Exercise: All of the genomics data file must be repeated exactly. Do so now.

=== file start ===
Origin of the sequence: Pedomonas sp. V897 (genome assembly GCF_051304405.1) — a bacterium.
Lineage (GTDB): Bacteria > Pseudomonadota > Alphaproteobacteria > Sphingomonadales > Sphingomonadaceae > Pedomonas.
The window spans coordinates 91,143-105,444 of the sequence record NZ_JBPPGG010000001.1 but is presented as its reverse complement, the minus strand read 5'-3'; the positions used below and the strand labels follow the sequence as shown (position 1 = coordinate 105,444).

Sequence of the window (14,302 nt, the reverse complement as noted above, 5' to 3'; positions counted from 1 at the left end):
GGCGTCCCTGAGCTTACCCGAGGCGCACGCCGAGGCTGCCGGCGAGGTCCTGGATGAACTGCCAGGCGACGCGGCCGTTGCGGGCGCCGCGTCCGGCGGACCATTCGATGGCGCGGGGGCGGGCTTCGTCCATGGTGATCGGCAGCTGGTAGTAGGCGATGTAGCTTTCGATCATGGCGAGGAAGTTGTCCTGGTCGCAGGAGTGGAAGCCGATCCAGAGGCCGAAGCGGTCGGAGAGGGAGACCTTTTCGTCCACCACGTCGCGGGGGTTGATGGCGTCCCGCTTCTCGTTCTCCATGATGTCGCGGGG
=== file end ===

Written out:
Origin of the sequence: Pedomonas sp. V897 (genome assembly GCF_051304405.1) — a bacterium.
Lineage (GTDB): Bacteria > Pseudomonadota > Alphaproteobacteria > Sphingomonadales > Sphingomonadaceae > Pedomonas.
The window spans coordinates 91,143-105,444 of the sequence record NZ_JBPPGG010000001.1 but is presented as its reverse complement, the minus strand read 5'-3'; the positions used below and the strand labels follow the sequence as shown (position 1 = coordinate 105,444).

Sequence of the window (14,302 nt, the reverse complement as noted above, 5' to 3'; positions counted from 1 at the left end):
GGCGTCCCTGAGCTTACCCGAGGCGCACGCCGAGGCTGCCGGCGAGGTCCTGGATGAACTGCCAGGCGACGCGGCCGTTGCGGGCGCCGCGTCCGGCGGACCATTCGATGGCGCGGGGGCGGGCTTCGTCCATGGTGATCGGCAGCTGGTAGTAGGCGATGTAGCTTTCGATCATGGCGAGGAAGTTGTCCTGGTCGCAGGAGTGGAAGCCGATCCAGAGGCCGAAGCGGTCGGAGAGGGAGACCTTTTCGTCCACCACGTCGCGGGGGTTGATGGCGTCCCGCTTCTCGTTCTCCATGATGTCGCGGGG